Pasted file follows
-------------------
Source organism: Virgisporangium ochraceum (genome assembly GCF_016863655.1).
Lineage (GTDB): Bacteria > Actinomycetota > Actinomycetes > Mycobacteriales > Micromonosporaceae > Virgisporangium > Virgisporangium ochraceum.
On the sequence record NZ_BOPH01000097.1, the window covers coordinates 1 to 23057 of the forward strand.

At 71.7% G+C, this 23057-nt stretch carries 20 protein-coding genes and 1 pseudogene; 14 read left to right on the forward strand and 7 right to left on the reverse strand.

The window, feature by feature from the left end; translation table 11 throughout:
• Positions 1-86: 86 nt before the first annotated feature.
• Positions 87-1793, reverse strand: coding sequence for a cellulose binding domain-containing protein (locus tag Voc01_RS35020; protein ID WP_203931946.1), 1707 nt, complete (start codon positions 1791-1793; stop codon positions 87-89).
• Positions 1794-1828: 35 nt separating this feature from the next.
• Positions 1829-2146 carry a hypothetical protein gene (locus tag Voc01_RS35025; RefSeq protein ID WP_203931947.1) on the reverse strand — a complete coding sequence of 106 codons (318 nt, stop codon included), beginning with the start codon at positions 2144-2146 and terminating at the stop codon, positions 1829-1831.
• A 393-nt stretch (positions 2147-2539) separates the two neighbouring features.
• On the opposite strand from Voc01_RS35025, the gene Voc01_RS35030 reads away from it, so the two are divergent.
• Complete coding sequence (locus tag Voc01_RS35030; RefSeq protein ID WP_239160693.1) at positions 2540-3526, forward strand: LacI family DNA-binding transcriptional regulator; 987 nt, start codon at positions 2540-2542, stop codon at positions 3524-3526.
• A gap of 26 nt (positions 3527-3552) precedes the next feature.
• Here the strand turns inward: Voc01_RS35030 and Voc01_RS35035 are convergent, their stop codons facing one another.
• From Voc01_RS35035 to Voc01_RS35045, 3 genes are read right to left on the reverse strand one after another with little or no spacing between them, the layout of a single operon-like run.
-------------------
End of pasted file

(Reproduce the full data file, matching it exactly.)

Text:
Source organism: Virgisporangium ochraceum (genome assembly GCF_016863655.1).
Lineage (GTDB): Bacteria > Actinomycetota > Actinomycetes > Mycobacteriales > Micromonosporaceae > Virgisporangium > Virgisporangium ochraceum.
On the sequence record NZ_BOPH01000097.1, the window covers coordinates 1 to 23057 of the forward strand.

At 71.7% G+C, this 23057-nt stretch carries 20 protein-coding genes and 1 pseudogene; 14 read left to right on the forward strand and 7 right to left on the reverse strand.

The window, feature by feature from the left end; translation table 11 throughout:
• Positions 1-86: 86 nt before the first annotated feature.
• Positions 87-1793, reverse strand: coding sequence for a cellulose binding domain-containing protein (locus tag Voc01_RS35020; protein ID WP_203931946.1), 1707 nt, complete (start codon positions 1791-1793; stop codon positions 87-89).
• Positions 1794-1828: 35 nt separating this feature from the next.
• Positions 1829-2146 carry a hypothetical protein gene (locus tag Voc01_RS35025; RefSeq protein ID WP_203931947.1) on the reverse strand — a complete coding sequence of 106 codons (318 nt, stop codon included), beginning with the start codon at positions 2144-2146 and terminating at the stop codon, positions 1829-1831.
• A 393-nt stretch (positions 2147-2539) separates the two neighbouring features.
• On the opposite strand from Voc01_RS35025, the gene Voc01_RS35030 reads away from it, so the two are divergent.
• Complete coding sequence (locus tag Voc01_RS35030; RefSeq protein ID WP_239160693.1) at positions 2540-3526, forward strand: LacI family DNA-binding transcriptional regulator; 987 nt, start codon at positions 2540-2542, stop codon at positions 3524-3526.
• A gap of 26 nt (positions 3527-3552) precedes the next feature.
• Here the strand turns inward: Voc01_RS35030 and Voc01_RS35035 are convergent, their stop codons facing one another.
• From Voc01_RS35035 to Voc01_RS35045, 3 genes are read right to left on the reverse strand one after another with little or no spacing between them, the layout of a single operon-like run.